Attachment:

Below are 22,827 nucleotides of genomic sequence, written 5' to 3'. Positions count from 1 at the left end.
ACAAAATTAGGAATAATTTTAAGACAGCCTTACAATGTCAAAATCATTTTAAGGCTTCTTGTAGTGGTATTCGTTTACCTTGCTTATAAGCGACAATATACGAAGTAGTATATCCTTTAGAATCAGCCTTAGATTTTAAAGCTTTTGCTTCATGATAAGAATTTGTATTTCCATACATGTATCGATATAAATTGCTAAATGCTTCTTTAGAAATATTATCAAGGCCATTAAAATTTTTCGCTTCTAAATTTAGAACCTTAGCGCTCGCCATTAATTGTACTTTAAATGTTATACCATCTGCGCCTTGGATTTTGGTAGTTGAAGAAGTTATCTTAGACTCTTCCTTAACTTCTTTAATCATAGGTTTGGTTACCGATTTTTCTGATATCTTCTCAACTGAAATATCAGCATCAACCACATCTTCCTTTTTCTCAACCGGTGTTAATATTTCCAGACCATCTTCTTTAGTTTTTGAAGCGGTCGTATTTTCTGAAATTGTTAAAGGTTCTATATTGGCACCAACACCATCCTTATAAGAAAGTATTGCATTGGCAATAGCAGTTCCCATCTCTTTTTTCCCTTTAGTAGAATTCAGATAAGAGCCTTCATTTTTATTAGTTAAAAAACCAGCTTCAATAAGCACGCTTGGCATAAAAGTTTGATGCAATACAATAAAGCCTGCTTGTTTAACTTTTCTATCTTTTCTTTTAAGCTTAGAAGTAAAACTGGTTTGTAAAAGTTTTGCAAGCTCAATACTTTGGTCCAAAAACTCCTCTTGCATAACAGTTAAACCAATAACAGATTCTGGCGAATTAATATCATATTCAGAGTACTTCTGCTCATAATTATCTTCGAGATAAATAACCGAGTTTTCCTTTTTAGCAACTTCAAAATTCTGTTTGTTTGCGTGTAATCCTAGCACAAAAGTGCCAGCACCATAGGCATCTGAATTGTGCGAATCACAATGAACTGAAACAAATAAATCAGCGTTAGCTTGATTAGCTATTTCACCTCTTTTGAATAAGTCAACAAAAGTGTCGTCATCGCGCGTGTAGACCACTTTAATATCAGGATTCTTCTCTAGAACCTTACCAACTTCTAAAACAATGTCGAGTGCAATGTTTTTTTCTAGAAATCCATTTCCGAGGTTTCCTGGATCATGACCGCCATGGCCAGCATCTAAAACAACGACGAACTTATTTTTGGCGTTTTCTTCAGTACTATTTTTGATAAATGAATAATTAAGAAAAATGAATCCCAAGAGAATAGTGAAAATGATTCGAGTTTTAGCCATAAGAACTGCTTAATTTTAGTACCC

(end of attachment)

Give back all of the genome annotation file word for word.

Below are 22,827 nucleotides of genomic sequence, written 5' to 3'. Positions count from 1 at the left end.
ACAAAATTAGGAATAATTTTAAGACAGCCTTACAATGTCAAAATCATTTTAAGGCTTCTTGTAGTGGTATTCGTTTACCTTGCTTATAAGCGACAATATACGAAGTAGTATATCCTTTAGAATCAGCCTTAGATTTTAAAGCTTTTGCTTCATGATAAGAATTTGTATTTCCATACATGTATCGATATAAATTGCTAAATGCTTCTTTAGAAATATTATCAAGGCCATTAAAATTTTTCGCTTCTAAATTTAGAACCTTAGCGCTCGCCATTAATTGTACTTTAAATGTTATACCATCTGCGCCTTGGATTTTGGTAGTTGAAGAAGTTATCTTAGACTCTTCCTTAACTTCTTTAATCATAGGTTTGGTTACCGATTTTTCTGATATCTTCTCAACTGAAATATCAGCATCAACCACATCTTCCTTTTTCTCAACCGGTGTTAATATTTCCAGACCATCTTCTTTAGTTTTTGAAGCGGTCGTATTTTCTGAAATTGTTAAAGGTTCTATATTGGCACCAACACCATCCTTATAAGAAAGTATTGCATTGGCAATAGCAGTTCCCATCTCTTTTTTCCCTTTAGTAGAATTCAGATAAGAGCCTTCATTTTTATTAGTTAAAAAACCAGCTTCAATAAGCACGCTTGGCATAAAAGTTTGATGCAATACAATAAAGCCTGCTTGTTTAACTTTTCTATCTTTTCTTTTAAGCTTAGAAGTAAAACTGGTTTGTAAAAGTTTTGCAAGCTCAATACTTTGGTCCAAAAACTCCTCTTGCATAACAGTTAAACCAATAACAGATTCTGGCGAATTAATATCATATTCAGAGTACTTCTGCTCATAATTATCTTCGAGATAAATAACCGAGTTTTCCTTTTTAGCAACTTCAAAATTCTGTTTGTTTGCGTGTAATCCTAGCACAAAAGTGCCAGCACCATAGGCATCTGAATTGTGCGAATCACAATGAACTGAAACAAATAAATCAGCGTTAGCTTGATTAGCTATTTCACCTCTTTTGAATAAGTCAACAAAAGTGTCGTCATCGCGCGTGTAGACCACTTTAATATCAGGATTCTTCTCTAGAACCTTACCAACTTCTAAAACAATGTCGAGTGCAATGTTTTTTTCTAGAAATCCATTTCCGAGGTTTCCTGGATCATGACCGCCATGGCCAGCATCTAAAACAACGACGAACTTATTTTTGGCGTTTTCTTCAGTACTATTTTTGATAAATGAATAATTAAGAAAAATGAATCCCAAGAGAATAGTGAAAATGATTCGAGTTTTAGCCATAAGAACTGCTTAATTTTAGTACCC